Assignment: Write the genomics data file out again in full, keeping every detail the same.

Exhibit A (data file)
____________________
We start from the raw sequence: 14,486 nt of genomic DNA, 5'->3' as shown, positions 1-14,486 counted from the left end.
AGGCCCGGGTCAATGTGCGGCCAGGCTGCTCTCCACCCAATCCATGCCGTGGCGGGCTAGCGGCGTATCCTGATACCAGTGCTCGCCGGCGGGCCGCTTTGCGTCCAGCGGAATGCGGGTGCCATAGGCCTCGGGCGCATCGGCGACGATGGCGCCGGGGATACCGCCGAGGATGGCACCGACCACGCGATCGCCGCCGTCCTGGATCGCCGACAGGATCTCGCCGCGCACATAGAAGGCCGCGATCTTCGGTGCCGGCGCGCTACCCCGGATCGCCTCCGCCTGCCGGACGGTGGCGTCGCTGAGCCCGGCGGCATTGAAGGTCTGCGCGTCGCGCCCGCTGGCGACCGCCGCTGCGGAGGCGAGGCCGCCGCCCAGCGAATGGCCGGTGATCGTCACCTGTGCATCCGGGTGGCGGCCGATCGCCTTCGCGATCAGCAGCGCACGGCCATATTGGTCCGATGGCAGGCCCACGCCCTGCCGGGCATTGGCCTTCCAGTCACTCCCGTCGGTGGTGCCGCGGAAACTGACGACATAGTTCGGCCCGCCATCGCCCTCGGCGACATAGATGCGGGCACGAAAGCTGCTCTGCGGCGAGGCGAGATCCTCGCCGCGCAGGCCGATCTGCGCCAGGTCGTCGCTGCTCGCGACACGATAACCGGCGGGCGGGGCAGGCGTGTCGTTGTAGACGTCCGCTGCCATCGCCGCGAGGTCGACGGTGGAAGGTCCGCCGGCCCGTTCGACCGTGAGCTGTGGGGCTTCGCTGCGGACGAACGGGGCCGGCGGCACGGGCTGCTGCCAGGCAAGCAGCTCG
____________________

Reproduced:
We start from the raw sequence: 14,486 nt of genomic DNA, 5'->3' as shown, positions 1-14,486 counted from the left end.
AGGCCCGGGTCAATGTGCGGCCAGGCTGCTCTCCACCCAATCCATGCCGTGGCGGGCTAGCGGCGTATCCTGATACCAGTGCTCGCCGGCGGGCCGCTTTGCGTCCAGCGGAATGCGGGTGCCATAGGCCTCGGGCGCATCGGCGACGATGGCGCCGGGGATACCGCCGAGGATGGCACCGACCACGCGATCGCCGCCGTCCTGGATCGCCGACAGGATCTCGCCGCGCACATAGAAGGCCGCGATCTTCGGTGCCGGCGCGCTACCCCGGATCGCCTCCGCCTGCCGGACGGTGGCGTCGCTGAGCCCGGCGGCATTGAAGGTCTGCGCGTCGCGCCCGCTGGCGACCGCCGCTGCGGAGGCGAGGCCGCCGCCCAGCGAATGGCCGGTGATCGTCACCTGTGCATCCGGGTGGCGGCCGATCGCCTTCGCGATCAGCAGCGCACGGCCATATTGGTCCGATGGCAGGCCCACGCCCTGCCGGGCATTGGCCTTCCAGTCACTCCCGTCGGTGGTGCCGCGGAAACTGACGACATAGTTCGGCCCGCCATCGCCCTCGGCGACATAGATGCGGGCACGAAAGCTGCTCTGCGGCGAGGCGAGATCCTCGCCGCGCAGGCCGATCTGCGCCAGGTCGTCGCTGCTCGCGACACGATAACCGGCGGGCGGGGCAGGCGTGTCGTTGTAGACGTCCGCTGCCATCGCCGCGAGGTCGACGGTGGAAGGTCCGCCGGCCCGTTCGACCGTGAGCTGTGGGGCTTCGCTGCGGACGAACGGGGCCGGCGGCACGGGCTGCTGCCAGGCAAGCAGCTCG